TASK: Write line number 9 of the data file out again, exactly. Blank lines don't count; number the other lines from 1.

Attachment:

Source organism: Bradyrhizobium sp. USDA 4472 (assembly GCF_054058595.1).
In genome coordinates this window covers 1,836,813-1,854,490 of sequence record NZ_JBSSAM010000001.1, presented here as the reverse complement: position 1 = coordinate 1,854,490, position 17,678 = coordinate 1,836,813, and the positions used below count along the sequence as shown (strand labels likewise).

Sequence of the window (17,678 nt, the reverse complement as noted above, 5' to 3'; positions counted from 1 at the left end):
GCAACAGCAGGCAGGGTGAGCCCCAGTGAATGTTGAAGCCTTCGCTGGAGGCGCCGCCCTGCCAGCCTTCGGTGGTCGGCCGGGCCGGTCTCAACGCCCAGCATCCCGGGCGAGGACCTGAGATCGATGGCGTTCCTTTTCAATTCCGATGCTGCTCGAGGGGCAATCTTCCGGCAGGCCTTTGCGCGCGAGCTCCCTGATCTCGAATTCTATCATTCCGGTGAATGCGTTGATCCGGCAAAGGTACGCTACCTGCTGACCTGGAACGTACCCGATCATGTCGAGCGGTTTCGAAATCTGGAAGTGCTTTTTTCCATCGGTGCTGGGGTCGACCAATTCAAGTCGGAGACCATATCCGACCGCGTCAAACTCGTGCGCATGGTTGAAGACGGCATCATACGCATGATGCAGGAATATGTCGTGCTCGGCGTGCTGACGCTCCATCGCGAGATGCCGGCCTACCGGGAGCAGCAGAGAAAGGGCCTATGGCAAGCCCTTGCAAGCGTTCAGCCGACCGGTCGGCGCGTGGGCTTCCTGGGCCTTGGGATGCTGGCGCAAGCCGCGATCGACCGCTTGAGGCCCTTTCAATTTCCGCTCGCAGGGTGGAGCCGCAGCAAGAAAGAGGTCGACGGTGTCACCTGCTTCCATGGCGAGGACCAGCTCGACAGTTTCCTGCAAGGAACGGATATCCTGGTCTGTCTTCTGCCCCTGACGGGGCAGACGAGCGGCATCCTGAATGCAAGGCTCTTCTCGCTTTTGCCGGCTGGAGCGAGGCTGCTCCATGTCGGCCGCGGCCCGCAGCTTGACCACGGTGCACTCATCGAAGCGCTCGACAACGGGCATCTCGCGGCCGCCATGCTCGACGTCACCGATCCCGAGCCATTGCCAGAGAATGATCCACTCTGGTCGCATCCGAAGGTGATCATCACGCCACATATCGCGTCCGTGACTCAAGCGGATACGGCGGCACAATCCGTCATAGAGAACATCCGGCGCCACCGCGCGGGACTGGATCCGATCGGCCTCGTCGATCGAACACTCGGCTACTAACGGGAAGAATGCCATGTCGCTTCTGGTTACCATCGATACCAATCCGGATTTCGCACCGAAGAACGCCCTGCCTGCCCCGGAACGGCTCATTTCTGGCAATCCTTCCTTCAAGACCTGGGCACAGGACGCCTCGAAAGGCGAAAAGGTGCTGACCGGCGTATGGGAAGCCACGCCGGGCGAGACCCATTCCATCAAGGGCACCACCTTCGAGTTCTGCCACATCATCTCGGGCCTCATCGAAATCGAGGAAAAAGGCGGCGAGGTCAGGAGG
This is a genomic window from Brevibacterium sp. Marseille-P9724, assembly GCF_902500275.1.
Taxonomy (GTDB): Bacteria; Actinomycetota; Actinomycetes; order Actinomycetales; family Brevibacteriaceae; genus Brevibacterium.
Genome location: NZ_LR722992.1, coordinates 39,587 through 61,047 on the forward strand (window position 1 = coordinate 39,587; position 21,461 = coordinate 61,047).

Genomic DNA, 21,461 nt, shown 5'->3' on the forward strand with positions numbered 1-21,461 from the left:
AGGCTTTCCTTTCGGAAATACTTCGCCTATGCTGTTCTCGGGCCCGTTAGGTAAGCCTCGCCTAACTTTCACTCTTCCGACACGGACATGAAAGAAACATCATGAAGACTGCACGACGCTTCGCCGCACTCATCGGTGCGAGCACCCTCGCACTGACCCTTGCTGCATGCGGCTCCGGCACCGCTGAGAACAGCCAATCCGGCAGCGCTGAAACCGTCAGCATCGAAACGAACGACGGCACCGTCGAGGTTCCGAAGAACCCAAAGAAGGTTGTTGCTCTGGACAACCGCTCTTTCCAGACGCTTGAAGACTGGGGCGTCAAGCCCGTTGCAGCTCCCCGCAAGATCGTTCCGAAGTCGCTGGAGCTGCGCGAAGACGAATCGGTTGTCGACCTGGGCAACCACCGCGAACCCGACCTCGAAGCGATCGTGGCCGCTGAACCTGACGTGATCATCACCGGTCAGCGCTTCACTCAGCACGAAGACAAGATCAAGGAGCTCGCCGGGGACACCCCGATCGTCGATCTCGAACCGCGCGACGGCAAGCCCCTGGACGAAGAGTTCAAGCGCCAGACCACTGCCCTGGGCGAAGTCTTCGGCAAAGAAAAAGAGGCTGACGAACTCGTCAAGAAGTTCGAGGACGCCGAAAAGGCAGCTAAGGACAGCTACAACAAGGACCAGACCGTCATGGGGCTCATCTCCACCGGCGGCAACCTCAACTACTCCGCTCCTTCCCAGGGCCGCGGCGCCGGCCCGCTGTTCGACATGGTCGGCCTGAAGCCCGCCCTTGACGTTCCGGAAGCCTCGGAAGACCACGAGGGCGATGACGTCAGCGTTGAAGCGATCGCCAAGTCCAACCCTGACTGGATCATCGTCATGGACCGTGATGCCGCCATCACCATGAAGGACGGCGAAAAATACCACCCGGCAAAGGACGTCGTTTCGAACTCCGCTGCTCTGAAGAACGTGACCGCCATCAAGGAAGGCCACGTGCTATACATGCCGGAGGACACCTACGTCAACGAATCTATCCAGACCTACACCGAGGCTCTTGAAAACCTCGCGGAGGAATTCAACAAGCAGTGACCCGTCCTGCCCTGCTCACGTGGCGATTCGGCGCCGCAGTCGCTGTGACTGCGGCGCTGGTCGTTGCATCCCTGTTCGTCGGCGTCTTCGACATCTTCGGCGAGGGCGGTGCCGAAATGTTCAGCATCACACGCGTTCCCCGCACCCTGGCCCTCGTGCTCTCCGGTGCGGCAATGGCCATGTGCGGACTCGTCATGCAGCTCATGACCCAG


AGGCTTTCCTTTCGGAAATACTTCGCCTATGCTGTTCTCGGGCCCGTTAGGTAAGCCTCGCCTAACTTTCACTCTTCCGACACGGACATGAAAGAAACATCATGAAGACTGCACGACGCTTCGCCGCACTCATCGGTGCGAGCACCCTCGCACTGACCCTTGCTGCATGCGGCTCCGGCACCGCTGAGAACAGCCAATCCGGCAGCGCTGAAACCGTCAGCATCGAAACGAACGACGGCACCGTCGAGGTTCCGAAGAACCCAAAGAAGGTTGTTGCTCTGGACAACCGCTCTTTCCAGACGCTTGAAGACTGGGGCGTCAAGCCCGTTGCAGCTCCCCGCAAGATCGTTCCGAAGTCGCTGGAGCTGCGCGAAGACGAATCGGTTGTCGACCTGGGCAACCACCGCGAACCCGACCTCGAAGCGATCGTGGCCGCTGAACCTGACGTGATCATCACCGGTCAGCGCTTCACTCAGCACGAAGACAAGATCAAGGAGCTCGCCGGGGACACCCCGATCGTCGATCTCGAACCGCGCGACGGCAAGCCCCTGGACGAAGAGTTCAAGCGCCAGACCACTGCCCTGGGCGAAGTCTTCGGCAAAGAAAAAGAGGCTGACGAACTCGTCAAGAAGTTCGAGGACGCCGAAAAGGCAGCTAAGGACAGCTACAACAAGGACCAGACCGTCATGGGGCTCATCTCCACCGGCGGCAACCTCAACTACTCCGCTCCTTCCCAGGGCCGCGGCGCCGGCCCGCTGTTCGACATGGTCGGCCTGAAGCCCGCCCTTGACGTTCCGGAAGCCTCGGAAGACCACGAGGGCGATGACGTCAGCGTTGAAGCGATCGCCAAGTCCAACCCTGACTGGATCATCGTCATGGACCGTGATGCCGCCATCACCATGAAGGACGGCGAAAAATACCACCCGGCAAAGGACGTCGTTTCGAACTCCGCTGCTCTGAAGAACGTGACCGCCATCAAGGAAGGCCACGTGCTATACATGCCGGAGGACACCTACGTCAACGAATCTATCCAGACCTACACCGAGGCTCTTGAAAACCTCGCGGAGGAATTCAACAAGCAGTGACCCGTCCTGCCCTGCTCACGTGGCGATTCGGCGCCGCAGTCGCTGTGACTGCGGCGCTGGTCGTTGCATCCCTGTTCGTCGGCGTCTTCGACATCTTCGGCGAGGGCGGTGCCGAAATGTTCAGCATCACACGCGTTCCCCGCACCCTGGCCCTCGTGCTCTCCGGTGCGGCAATGGCCATGTGCGGACTCGTCATGCAGCTCATGACCCAG